Senior Care in Clayton NC
For elderly adults who face loneliness and isolation, owning a pet can do wonders for health and happiness. Pets can be loving and affectionate companions that help elderly adults to reduce depression, elevate their mood and self-esteem, and even help them to have better overall health. Since pets do so many good things for their human owners, it is important for elderly adults and their referred caregivers to do the same for their animal friends. Being a responsible pet owner means more than simply providing an animal with a shelter to live in and food to eat. During the month of February, Responsible Pet Owner’s Month, pet owners are encouraged to think about how they care for their pets and what they can improve upon. It is also a time for spreading awareness about responsible ways to care for animals. For elderly adults who have pets in their home, here are just a few questions to consider this month when it comes to being a responsible pet owner.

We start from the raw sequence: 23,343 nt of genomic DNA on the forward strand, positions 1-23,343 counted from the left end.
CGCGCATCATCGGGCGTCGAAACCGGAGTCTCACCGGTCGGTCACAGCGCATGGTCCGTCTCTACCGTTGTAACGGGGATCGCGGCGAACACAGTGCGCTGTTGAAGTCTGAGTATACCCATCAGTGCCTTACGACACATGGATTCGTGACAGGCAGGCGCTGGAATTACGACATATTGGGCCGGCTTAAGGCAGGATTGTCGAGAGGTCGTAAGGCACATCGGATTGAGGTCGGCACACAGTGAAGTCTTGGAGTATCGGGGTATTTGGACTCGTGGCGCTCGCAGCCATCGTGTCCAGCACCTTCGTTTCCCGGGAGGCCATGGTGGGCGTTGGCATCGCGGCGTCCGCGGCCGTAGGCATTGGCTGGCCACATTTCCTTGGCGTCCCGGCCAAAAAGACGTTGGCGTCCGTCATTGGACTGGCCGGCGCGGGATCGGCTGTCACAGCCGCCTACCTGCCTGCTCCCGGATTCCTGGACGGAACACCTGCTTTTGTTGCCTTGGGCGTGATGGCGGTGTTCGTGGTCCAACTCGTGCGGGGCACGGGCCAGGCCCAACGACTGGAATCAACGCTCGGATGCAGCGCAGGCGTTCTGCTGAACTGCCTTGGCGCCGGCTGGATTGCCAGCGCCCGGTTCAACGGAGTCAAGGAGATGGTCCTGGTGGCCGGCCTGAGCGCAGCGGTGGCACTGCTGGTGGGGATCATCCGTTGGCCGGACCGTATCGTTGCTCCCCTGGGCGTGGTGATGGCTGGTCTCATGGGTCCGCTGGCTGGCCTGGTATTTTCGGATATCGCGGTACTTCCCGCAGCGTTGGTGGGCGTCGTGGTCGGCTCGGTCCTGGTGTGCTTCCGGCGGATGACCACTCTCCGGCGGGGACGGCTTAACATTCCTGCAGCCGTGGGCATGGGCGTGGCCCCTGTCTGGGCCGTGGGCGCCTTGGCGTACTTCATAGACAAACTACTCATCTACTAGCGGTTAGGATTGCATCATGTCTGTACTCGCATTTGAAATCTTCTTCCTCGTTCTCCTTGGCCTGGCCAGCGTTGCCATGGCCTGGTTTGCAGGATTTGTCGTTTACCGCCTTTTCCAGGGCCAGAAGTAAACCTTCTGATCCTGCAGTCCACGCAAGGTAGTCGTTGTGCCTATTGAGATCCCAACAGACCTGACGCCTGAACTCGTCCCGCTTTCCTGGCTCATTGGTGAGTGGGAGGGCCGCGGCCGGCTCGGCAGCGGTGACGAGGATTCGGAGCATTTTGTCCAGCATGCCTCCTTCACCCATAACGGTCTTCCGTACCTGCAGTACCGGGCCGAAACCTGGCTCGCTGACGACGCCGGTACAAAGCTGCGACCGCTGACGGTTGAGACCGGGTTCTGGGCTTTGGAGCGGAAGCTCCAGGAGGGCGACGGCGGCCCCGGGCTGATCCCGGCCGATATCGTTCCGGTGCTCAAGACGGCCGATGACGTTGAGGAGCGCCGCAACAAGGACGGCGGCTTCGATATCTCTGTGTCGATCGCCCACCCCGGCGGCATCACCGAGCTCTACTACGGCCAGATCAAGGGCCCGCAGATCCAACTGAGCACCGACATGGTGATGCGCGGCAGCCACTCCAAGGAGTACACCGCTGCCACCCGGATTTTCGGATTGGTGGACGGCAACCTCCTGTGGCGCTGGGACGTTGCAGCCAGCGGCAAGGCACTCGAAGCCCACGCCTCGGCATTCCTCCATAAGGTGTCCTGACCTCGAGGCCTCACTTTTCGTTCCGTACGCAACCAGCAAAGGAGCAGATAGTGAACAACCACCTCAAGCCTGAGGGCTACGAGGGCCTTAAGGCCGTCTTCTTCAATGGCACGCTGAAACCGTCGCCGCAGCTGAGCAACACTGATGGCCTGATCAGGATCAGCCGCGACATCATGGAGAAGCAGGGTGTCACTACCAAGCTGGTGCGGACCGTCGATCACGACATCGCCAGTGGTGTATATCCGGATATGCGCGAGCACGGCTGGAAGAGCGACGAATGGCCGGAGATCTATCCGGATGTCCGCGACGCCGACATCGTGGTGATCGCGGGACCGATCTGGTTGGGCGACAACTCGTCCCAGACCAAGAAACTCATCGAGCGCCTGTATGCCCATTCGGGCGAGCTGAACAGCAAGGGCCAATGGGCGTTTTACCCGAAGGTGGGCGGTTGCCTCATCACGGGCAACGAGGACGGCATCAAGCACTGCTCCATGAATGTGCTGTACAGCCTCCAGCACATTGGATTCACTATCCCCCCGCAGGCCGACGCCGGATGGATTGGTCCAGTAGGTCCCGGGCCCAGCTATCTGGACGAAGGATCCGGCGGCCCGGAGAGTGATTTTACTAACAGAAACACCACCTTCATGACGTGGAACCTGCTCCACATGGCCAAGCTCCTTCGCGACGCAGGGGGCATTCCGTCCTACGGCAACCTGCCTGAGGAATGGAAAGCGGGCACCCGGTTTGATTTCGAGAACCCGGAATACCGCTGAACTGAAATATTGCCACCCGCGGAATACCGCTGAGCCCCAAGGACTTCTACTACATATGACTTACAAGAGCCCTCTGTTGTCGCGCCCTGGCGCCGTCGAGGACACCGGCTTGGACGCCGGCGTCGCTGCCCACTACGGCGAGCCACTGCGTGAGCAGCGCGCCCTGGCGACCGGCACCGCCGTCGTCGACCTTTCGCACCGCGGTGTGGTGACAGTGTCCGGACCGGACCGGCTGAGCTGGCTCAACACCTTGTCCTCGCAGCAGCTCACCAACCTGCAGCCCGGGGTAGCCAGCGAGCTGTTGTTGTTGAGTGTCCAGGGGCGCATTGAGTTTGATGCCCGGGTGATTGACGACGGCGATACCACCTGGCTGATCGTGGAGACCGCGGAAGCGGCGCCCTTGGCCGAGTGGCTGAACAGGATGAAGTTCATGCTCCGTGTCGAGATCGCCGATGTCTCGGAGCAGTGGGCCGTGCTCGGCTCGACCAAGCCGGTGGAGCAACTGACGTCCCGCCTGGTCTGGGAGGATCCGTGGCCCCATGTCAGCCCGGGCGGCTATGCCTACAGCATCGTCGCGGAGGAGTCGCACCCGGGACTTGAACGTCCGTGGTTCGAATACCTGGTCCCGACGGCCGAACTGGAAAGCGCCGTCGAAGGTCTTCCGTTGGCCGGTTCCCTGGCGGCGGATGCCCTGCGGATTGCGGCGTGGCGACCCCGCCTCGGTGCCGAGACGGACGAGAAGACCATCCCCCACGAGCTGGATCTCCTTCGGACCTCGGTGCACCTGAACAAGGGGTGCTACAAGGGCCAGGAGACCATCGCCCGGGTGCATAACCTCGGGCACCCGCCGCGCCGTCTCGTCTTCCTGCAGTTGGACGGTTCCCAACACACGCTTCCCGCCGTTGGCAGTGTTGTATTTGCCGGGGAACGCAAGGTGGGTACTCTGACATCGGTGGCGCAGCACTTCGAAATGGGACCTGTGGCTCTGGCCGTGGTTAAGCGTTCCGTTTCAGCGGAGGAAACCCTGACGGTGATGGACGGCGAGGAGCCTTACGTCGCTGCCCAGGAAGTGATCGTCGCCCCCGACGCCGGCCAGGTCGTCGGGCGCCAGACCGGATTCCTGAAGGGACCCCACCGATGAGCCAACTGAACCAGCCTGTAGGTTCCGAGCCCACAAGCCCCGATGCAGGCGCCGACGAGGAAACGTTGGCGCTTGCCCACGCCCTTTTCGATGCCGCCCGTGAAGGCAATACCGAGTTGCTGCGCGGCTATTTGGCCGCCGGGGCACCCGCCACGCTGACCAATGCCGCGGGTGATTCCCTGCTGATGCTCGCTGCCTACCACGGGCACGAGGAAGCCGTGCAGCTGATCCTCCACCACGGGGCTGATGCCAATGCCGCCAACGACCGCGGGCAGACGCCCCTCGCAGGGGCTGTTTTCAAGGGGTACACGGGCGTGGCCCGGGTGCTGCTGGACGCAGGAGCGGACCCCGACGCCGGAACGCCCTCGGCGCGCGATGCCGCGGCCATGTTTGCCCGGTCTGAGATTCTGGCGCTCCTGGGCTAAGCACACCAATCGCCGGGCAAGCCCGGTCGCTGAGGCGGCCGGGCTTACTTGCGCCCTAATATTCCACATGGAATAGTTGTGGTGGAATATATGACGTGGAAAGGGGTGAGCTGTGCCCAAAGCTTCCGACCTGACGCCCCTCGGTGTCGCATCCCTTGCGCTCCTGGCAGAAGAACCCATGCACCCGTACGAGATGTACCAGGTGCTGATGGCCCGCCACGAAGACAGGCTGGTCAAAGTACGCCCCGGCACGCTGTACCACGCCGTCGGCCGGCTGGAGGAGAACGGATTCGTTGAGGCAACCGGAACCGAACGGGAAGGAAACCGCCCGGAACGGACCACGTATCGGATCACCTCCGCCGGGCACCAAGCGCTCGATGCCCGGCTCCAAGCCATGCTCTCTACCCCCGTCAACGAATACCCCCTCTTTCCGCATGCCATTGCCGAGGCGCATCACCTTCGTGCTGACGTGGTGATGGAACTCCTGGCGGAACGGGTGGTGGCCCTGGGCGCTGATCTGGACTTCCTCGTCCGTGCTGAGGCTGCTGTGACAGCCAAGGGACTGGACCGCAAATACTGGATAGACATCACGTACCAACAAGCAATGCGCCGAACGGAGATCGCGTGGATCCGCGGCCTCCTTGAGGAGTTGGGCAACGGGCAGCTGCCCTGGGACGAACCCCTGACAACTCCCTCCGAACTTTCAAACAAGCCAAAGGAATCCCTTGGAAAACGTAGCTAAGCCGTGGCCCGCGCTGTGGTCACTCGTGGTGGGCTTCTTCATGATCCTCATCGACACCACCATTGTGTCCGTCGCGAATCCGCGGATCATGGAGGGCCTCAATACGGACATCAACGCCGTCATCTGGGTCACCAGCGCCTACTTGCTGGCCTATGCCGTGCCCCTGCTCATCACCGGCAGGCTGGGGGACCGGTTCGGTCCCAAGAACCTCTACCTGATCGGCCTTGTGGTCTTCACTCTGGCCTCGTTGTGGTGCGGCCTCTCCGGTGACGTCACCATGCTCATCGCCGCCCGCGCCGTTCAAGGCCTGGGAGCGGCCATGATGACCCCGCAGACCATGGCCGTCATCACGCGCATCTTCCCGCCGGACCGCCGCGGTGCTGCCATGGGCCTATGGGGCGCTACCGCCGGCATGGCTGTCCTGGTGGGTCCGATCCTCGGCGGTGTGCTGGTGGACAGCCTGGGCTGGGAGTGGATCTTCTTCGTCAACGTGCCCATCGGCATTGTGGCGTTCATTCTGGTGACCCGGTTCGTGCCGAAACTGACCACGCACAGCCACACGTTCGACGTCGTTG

Is my pet up to date on vaccines and check-ups?
When you adopt a pet, their medical care becomes your responsibility. Oftentimes, pet owners take their pet’s health for granted and do not take them to the vet unless they are noticeably ill. However, in order to prevent illness in your pet, it is important to keep them up to date on their vaccines and get them periodic check-ups to make sure that they are still healthy. If it has been awhile since your pet has visited the vet, call your vet’s office to see if you pet is up to date on vaccines and check ups.
Is my pet getting enough exercise?
Most pets (even cats) require some exercise every day. If you’ve let this fall by the wayside, set a goal this month to play with your pet more often and if you have a dog, take them on more walks if you are able.
Is my pet a healthy weight?
If you are unsure if you are feeding your pet the correct amount, check with your vet about feeding guidelines. Both underfeeding and overfeeding can be problematic, so make sure that you are giving your pet exactly what they need. Giving pets table scraps and other human foods can cause unnecessary weight gain and even illness, so try to avoid doing this if you can.
If you or an aging loved one are considering non-medical in-home care in Raleigh, NC, call Griswold Home Care
and speak to one of our caring staff members today. Call (919) 229-8944